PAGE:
TSMC has signed a memorandum of understanding with SK Hynix to collaborate on the production of next-generation HBM (high bandwidth memory) development and next-generation packaging technology.

Under the terms of the agreement, SK Hynix will adopt TSMC’s foundry processes to develop HBM4, the sixth generation of HBM, which is expected to go into production in 2026.

TSMC Fab 5
TSMC has signed an agreement with SK Hynix – Taiwan Semiconductor Manufacturing Co., Ltd.

By adopting TSMC’s advanced logic processes for HBM4’s base die, SK Hynix hopes to be able to pack additional functionality onto the limited surface area, improving the performance and power efficiency of its memory chips.

The two companies have also agreed to improve the integration of SK Hynix’s HBM with TSMC’s CoWoS (Chip on Wafer on Substrate), a proprietary packaging process that connects GPU, a logic chip, and HBM, on a special substrate called an interposer.

"We expect a strong partnership with TSMC to help accelerate our efforts for open collaboration with our customers and develop the industry's best-performing HBM4," said Justin Kim, President and head of AI Infra, at SK Hynix. "With this cooperation in place, we will strengthen our market leadership as the total AI memory provider further by beefing up competitiveness in the space of the custom memory platform."

Kevin Zhang, senior vice president of TSMC's business development and overseas operations office, and deputy co-chief operating officer, added: "TSMC and SK Hynix have already established a strong partnership over the years. We've worked together in integrating the most advanced logic and state-of-the art HBM in providing the world's leading AI solutions.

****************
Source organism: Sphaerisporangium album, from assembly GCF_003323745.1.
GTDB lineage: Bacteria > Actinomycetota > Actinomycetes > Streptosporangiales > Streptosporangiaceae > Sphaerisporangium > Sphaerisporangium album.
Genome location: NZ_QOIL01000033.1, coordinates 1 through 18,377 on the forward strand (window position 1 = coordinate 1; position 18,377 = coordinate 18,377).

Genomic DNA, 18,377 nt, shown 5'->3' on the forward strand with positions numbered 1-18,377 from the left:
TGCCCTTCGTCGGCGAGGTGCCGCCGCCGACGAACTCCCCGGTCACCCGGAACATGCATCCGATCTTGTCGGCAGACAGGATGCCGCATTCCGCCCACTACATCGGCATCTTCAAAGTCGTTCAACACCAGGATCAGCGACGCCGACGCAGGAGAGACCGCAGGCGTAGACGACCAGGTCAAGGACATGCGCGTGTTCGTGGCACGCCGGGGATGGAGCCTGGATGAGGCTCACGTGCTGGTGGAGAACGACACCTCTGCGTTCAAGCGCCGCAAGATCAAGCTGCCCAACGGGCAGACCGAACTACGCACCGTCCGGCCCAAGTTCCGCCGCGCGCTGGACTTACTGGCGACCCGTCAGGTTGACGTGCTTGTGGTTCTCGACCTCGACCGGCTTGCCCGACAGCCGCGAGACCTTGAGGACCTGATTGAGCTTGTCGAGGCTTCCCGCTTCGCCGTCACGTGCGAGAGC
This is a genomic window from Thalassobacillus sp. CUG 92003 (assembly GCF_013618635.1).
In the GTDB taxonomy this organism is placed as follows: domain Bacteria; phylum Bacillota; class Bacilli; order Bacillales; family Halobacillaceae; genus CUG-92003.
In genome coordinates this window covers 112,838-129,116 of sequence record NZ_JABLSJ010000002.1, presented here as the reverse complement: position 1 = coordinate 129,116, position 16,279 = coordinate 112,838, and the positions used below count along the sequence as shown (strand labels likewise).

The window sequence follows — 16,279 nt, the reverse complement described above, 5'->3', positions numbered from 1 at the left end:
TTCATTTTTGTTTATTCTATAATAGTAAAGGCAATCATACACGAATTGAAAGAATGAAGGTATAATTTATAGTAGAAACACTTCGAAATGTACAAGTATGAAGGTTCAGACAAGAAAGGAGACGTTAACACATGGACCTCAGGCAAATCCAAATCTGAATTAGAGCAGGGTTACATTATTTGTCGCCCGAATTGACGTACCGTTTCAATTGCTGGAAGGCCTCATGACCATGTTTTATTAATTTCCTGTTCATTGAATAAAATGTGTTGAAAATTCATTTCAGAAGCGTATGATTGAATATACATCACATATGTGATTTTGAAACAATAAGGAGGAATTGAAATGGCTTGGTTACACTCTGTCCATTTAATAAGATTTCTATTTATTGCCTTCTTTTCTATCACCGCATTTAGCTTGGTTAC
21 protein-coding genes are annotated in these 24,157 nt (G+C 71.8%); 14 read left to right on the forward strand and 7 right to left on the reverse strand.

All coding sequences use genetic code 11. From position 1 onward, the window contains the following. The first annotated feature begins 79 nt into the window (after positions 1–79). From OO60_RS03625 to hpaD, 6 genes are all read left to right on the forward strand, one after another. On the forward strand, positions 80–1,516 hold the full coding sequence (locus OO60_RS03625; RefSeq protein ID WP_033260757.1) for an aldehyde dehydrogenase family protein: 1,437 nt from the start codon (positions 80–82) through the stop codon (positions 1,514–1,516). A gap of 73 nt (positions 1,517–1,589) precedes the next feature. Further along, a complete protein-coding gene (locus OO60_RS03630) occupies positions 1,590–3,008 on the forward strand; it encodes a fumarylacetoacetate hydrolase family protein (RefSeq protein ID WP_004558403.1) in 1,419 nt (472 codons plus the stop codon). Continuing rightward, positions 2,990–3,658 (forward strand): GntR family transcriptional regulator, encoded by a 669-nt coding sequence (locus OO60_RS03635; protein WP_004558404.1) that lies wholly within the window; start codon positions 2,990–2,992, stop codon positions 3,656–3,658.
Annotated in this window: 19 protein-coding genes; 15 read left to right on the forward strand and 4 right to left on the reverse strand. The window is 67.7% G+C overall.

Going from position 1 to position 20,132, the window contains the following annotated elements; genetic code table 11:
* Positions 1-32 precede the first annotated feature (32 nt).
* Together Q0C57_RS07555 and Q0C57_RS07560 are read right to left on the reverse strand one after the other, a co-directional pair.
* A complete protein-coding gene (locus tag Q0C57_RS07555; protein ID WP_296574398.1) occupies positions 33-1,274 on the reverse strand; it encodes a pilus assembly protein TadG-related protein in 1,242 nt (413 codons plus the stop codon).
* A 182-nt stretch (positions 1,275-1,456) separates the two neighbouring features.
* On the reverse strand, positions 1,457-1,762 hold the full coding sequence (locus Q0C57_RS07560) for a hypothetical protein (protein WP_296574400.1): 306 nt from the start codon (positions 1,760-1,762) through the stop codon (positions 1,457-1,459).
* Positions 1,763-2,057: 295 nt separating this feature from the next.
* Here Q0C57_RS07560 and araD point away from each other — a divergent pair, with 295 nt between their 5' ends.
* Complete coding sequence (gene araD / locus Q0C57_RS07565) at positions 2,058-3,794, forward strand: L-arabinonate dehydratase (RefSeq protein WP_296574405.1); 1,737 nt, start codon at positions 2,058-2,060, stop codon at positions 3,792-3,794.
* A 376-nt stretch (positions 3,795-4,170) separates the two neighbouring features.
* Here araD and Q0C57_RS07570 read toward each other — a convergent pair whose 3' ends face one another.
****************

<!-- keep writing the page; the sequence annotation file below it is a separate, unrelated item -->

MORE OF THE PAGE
"Looking ahead to the next-generation HBM4, we're confident that we will continue to work closely in delivering the best-integrated solutions to unlock new AI innovations for our common customers."

TSMC posts HPC segment growth in Q1 2024; provides earthquake update

News of the partnership came in the same week that TSMC posted its Q1 financial results for 2024.

In the first three months of the year, the company made $18.87 billion in revenue, a year-over-year revenue increase of 12.9 percent, but a quarter-over-quarter decrease of 3.8 percent.

Sales of the company’s N3 (3nm) wafers accounted for nine percent of the foundry's revenue in Q1, while N5 (5nm) and N7 (7nm) made up 37 percent and 19 percent, respectively.

TSMC shipped 3.03 million wafers in Q1, up from 2.96 million in Q4 2023.

In total, TSMC’s advanced technology nodes, defined as 7nm and below, accounted for 65 percent of the company’s overall revenue, a two percent decline from Q4 2024. However, revenue contribution from the company’s HPC (high-performance computing) segment saw a three percent quarter-over-quarter increase, accounting for 46 percent of Q1 revenue.

"We expect several AI processors to be the strongest driver of our HPC platform growth and the largest contributor in terms of our overall incremental revenue growth in the next several years," said C.C. Wei, chief executive of TSMC, on an analyst call after the results had been published.

“TSMC's mission is to be the trusted technology and capacity provider of the global IC [integrated circuits] for years to come,” he added.

The company also provided an update following the 7.2 magnitude earthquake in Taiwan on April 3.

TSMC said its estimated losses would be approximately $92.5 million, after deducting insurance claims. While the company says there were no power outages or structural damage to its fabs or critical tools, including its EUV lithography machines, some wafers in production were damaged and had to be scrapped, along with some materials.